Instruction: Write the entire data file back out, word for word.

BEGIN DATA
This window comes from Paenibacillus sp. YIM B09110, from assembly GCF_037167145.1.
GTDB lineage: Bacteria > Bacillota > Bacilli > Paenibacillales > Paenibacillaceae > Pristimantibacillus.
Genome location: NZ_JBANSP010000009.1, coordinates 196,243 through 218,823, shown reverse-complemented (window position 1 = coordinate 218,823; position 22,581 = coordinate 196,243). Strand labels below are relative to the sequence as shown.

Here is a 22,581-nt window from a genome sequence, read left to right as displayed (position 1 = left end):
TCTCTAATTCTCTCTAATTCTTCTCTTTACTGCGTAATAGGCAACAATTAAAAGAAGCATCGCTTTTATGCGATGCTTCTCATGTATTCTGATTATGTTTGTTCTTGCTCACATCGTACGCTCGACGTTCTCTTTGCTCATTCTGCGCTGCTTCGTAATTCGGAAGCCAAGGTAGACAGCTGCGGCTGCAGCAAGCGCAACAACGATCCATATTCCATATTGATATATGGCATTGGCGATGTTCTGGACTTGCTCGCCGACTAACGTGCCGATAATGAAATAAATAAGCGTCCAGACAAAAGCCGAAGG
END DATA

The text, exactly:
This window comes from Paenibacillus sp. YIM B09110, from assembly GCF_037167145.1.
GTDB lineage: Bacteria > Bacillota > Bacilli > Paenibacillales > Paenibacillaceae > Pristimantibacillus.
Genome location: NZ_JBANSP010000009.1, coordinates 196,243 through 218,823, shown reverse-complemented (window position 1 = coordinate 218,823; position 22,581 = coordinate 196,243). Strand labels below are relative to the sequence as shown.

Here is a 22,581-nt window from a genome sequence, read left to right as displayed (position 1 = left end):
TCTCTAATTCTCTCTAATTCTTCTCTTTACTGCGTAATAGGCAACAATTAAAAGAAGCATCGCTTTTATGCGATGCTTCTCATGTATTCTGATTATGTTTGTTCTTGCTCACATCGTACGCTCGACGTTCTCTTTGCTCATTCTGCGCTGCTTCGTAATTCGGAAGCCAAGGTAGACAGCTGCGGCTGCAGCAAGCGCAACAACGATCCATATTCCATATTGATATATGGCATTGGCGATGTTCTGGACTTGCTCGCCGACTAACGTGCCGATAATGAAATAAATAAGCGTCCAGACAAAAGCCGAAGG